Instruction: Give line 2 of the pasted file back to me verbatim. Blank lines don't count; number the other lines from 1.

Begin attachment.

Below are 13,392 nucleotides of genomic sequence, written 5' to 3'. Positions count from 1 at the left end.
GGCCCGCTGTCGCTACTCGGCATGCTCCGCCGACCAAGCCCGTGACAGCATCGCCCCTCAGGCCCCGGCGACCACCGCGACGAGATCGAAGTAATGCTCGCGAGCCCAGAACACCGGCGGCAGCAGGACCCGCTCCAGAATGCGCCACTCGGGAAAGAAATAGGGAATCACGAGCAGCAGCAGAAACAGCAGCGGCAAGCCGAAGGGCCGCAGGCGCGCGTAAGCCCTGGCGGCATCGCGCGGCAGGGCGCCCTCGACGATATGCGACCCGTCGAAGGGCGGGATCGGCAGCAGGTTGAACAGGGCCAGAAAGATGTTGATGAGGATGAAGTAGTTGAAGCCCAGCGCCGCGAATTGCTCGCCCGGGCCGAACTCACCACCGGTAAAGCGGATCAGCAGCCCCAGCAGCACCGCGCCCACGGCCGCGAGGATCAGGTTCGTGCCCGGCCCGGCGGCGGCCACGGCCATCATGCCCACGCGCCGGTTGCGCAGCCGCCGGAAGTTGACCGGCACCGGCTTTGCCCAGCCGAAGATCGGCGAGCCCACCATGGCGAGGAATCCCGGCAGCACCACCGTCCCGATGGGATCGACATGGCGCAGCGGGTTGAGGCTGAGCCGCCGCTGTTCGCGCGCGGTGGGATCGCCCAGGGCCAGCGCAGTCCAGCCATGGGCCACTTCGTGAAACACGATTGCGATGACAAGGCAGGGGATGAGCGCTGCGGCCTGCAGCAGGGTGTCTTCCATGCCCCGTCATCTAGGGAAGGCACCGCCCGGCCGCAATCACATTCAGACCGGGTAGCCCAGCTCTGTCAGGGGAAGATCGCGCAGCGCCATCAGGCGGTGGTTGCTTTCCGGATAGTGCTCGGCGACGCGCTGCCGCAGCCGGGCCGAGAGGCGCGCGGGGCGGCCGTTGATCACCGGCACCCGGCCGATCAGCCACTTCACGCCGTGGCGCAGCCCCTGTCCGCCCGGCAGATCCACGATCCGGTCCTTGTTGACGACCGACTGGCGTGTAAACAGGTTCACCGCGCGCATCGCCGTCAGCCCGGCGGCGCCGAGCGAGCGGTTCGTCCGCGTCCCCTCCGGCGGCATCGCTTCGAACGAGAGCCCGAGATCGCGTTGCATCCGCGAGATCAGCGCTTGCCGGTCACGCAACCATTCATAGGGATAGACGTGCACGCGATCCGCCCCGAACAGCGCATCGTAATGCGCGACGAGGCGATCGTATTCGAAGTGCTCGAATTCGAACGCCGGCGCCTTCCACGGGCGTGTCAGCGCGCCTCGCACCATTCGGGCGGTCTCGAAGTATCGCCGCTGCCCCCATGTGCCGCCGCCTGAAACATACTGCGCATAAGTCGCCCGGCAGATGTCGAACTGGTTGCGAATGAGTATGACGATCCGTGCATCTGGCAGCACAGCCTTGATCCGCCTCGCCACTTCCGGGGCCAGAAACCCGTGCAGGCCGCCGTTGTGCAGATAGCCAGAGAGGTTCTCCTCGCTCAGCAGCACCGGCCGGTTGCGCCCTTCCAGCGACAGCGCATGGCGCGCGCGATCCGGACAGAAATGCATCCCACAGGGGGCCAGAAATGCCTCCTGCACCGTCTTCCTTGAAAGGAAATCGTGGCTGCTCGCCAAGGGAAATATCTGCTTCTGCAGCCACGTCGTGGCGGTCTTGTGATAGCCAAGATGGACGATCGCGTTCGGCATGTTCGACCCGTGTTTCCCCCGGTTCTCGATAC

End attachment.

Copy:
GGCCCGCTGTCGCTACTCGGCATGCTCCGCCGACCAAGCCCGTGACAGCATCGCCCCTCAGGCCCCGGCGACCACCGCGACGAGATCGAAGTAATGCTCGCGAGCCCAGAACACCGGCGGCAGCAGGACCCGCTCCAGAATGCGCCACTCGGGAAAGAAATAGGGAATCACGAGCAGCAGCAGAAACAGCAGCGGCAAGCCGAAGGGCCGCAGGCGCGCGTAAGCCCTGGCGGCATCGCGCGGCAGGGCGCCCTCGACGATATGCGACCCGTCGAAGGGCGGGATCGGCAGCAGGTTGAACAGGGCCAGAAAGATGTTGATGAGGATGAAGTAGTTGAAGCCCAGCGCCGCGAATTGCTCGCCCGGGCCGAACTCACCACCGGTAAAGCGGATCAGCAGCCCCAGCAGCACCGCGCCCACGGCCGCGAGGATCAGGTTCGTGCCCGGCCCGGCGGCGGCCACGGCCATCATGCCCACGCGCCGGTTGCGCAGCCGCCGGAAGTTGACCGGCACCGGCTTTGCCCAGCCGAAGATCGGCGAGCCCACCATGGCGAGGAATCCCGGCAGCACCACCGTCCCGATGGGATCGACATGGCGCAGCGGGTTGAGGCTGAGCCGCCGCTGTTCGCGCGCGGTGGGATCGCCCAGGGCCAGCGCAGTCCAGCCATGGGCCACTTCGTGAAACACGATTGCGATGACAAGGCAGGGGATGAGCGCTGCGGCCTGCAGCAGGGTGTCTTCCATGCCCCGTCATCTAGGGAAGGCACCGCCCGGCCGCAATCACATTCAGACCGGGTAGCCCAGCTCTGTCAGGGGAAGATCGCGCAGCGCCATCAGGCGGTGGTTGCTTTCCGGATAGTGCTCGGCGACGCGCTGCCGCAGCCGGGCCGAGAGGCGCGCGGGGCGGCCGTTGATCACCGGCACCCGGCCGATCAGCCACTTCACGCCGTGGCGCAGCCCCTGTCCGCCCGGCAGATCCACGATCCGGTCCTTGTTGACGACCGACTGGCGTGTAAACAGGTTCACCGCGCGCATCGCCGTCAGCCCGGCGGCGCCGAGCGAGCGGTTCGTCCGCGTCCCCTCCGGCGGCATCGCTTCGAACGAGAGCCCGAGATCGCGTTGCATCCGCGAGATCAGCGCTTGCCGGTCACGCAACCATTCATAGGGATAGACGTGCACGCGATCCGCCCCGAACAGCGCATCGTAATGCGCGACGAGGCGATCGTATTCGAAGTGCTCGAATTCGAACGCCGGCGCCTTCCACGGGCGTGTCAGCGCGCCTCGCACCATTCGGGCGGTCTCGAAGTATCGCCGCTGCCCCCATGTGCCGCCGCCTGAAACATACTGCGCATAAGTCGCCCGGCAGATGTCGAACTGGTTGCGAATGAGTATGACGATCCGTGCATCTGGCAGCACAGCCTTGATCCGCCTCGCCACTTCCGGGGCCAGAAACCCGTGCAGGCCGCCGTTGTGCAGATAGCCAGAGAGGTTCTCCTCGCTCAGCAGCACCGGCCGGTTGCGCCCTTCCAGCGACAGCGCATGGCGCGCGCGATCCGGACAGAAATGCATCCCACAGGGGGCCAGAAATGCCTCCTGCACCGTCTTCCTTGAAAGGAAATCGTGGCTGCTCGCCAAGGGAAATATCTGCTTCTGCAGCCACGTCGTGGCGGTCTTGTGATAGCCAAGATGGACGATCGCGTTCGGCATGTTCGACCCGTGTTTCCCCCGGTTCTCGATAC